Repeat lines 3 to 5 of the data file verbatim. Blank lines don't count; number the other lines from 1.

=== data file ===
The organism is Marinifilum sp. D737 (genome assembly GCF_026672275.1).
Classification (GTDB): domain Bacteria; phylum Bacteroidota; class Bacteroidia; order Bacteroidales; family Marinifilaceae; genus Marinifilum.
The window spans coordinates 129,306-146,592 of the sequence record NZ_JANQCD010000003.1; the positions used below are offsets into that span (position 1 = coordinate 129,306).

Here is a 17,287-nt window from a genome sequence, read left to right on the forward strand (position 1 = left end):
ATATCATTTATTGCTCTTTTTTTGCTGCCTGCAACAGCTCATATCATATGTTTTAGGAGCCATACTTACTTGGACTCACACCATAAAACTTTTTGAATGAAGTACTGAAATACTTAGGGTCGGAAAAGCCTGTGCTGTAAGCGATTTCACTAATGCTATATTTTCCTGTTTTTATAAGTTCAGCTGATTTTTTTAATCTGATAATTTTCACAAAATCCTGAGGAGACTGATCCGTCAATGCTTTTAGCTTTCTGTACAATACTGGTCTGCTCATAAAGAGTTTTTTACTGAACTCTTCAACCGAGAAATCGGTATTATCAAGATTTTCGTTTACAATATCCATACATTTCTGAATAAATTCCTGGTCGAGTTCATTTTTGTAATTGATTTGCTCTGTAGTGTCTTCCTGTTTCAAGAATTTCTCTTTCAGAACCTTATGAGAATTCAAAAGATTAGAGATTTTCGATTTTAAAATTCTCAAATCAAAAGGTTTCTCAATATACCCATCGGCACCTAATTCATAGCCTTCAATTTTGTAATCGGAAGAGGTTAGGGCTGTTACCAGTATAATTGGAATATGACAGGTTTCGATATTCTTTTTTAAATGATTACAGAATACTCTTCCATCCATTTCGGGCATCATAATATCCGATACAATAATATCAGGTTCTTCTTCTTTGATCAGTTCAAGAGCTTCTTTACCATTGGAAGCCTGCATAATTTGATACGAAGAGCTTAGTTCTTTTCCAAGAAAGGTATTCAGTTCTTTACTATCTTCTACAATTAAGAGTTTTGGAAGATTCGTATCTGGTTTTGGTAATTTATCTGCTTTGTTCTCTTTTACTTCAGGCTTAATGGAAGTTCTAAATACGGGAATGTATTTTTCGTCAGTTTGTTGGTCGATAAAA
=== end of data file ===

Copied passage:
The window spans coordinates 129,306-146,592 of the sequence record NZ_JANQCD010000003.1; the positions used below are offsets into that span (position 1 = coordinate 129,306).

Here is a 17,287-nt window from a genome sequence, read left to right on the forward strand (position 1 = left end):
ATATCATTTATTGCTCTTTTTTTGCTGCCTGCAACAGCTCATATCATATGTTTTAGGAGCCATACTTACTTGGACTCACACCATAAAACTTTTTGAATGAAGTACTGAAATACTTAGGGTCGGAAAAGCCTGTGCTGTAAGCGATTTCACTAATGCTATATTTTCCTGTTTTTATAAGTTCAGCTGATTTTTTTAATCTGATAATTTTCACAAAATCCTGAGGAGACTGATCCGTCAATGCTTTTAGCTTTCTGTACAATACTGGTCTGCTCATAAAGAGTTTTTTACTGAACTCTTCAACCGAGAAATCGGTATTATCAAGATTTTCGTTTACAATATCCATACATTTCTGAATAAATTCCTGGTCGAGTTCATTTTTGTAATTGATTTGCTCTGTAGTGTCTTCCTGTTTCAAGAATTTCTCTTTCAGAACCTTATGAGAATTCAAAAGATTAGAGATTTTCGATTTTAAAATTCTCAAATCAAAAGGTTTCTCAATATACCCATCGGCACCTAATTCATAGCCTTCAATTTTGTAATCGGAAGAGGTTAGGGCTGTTACCAGTATAATTGGAATATGACAGGTTTCGATATTCTTTTTTAAATGATTACAGAATACTCTTCCATCCATTTCGGGCATCATAATATCCGATACAATAATATCAGGTTCTTCTTCTTTGATCAGTTCAAGAGCTTCTTTACCATTGGAAGCCTGCATAATTTGATACGAAGAGCTTAGTTCTTTTCCAAGAAAGGTATTCAGTTCTTTACTATCTTCTACAATTAAGAGTTTTGGAAGATTCGTATCTGGTTTTGGTAATTTATCTGCTTTGTTCTCTTTTACTTCAGGCTTAATGGAAGTTCTAAATACGGGAATGTATTTTTCGTCAGTTTGTTGGTCGATAAAA